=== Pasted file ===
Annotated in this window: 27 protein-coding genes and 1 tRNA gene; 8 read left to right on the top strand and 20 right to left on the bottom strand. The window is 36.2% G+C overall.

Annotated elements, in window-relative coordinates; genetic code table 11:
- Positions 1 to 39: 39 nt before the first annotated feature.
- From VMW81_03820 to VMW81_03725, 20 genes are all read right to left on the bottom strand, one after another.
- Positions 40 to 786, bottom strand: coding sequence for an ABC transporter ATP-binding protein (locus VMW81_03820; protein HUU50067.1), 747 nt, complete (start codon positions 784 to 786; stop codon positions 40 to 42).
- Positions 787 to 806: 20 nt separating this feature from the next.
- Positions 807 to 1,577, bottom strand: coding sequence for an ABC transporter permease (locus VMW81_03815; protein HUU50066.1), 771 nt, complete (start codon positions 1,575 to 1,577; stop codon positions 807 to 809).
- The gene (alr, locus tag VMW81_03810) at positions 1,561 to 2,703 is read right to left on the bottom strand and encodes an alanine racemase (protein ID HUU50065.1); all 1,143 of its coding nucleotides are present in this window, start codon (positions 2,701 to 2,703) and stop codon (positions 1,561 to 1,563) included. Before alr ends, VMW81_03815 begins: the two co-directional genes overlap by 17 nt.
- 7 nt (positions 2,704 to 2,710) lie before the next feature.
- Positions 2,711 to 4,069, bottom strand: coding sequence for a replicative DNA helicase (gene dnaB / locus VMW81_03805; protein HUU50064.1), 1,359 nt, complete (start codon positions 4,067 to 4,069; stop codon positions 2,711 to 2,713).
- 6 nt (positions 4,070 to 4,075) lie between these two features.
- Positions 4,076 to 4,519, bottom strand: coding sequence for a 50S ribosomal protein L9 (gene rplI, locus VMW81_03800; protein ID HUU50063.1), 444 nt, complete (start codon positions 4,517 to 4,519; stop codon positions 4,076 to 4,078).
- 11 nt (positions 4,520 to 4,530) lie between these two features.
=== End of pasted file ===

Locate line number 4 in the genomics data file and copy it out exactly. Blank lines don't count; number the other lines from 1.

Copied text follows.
- From VMW81_03820 to VMW81_03725, 20 genes are all read right to left on the bottom strand, one after another.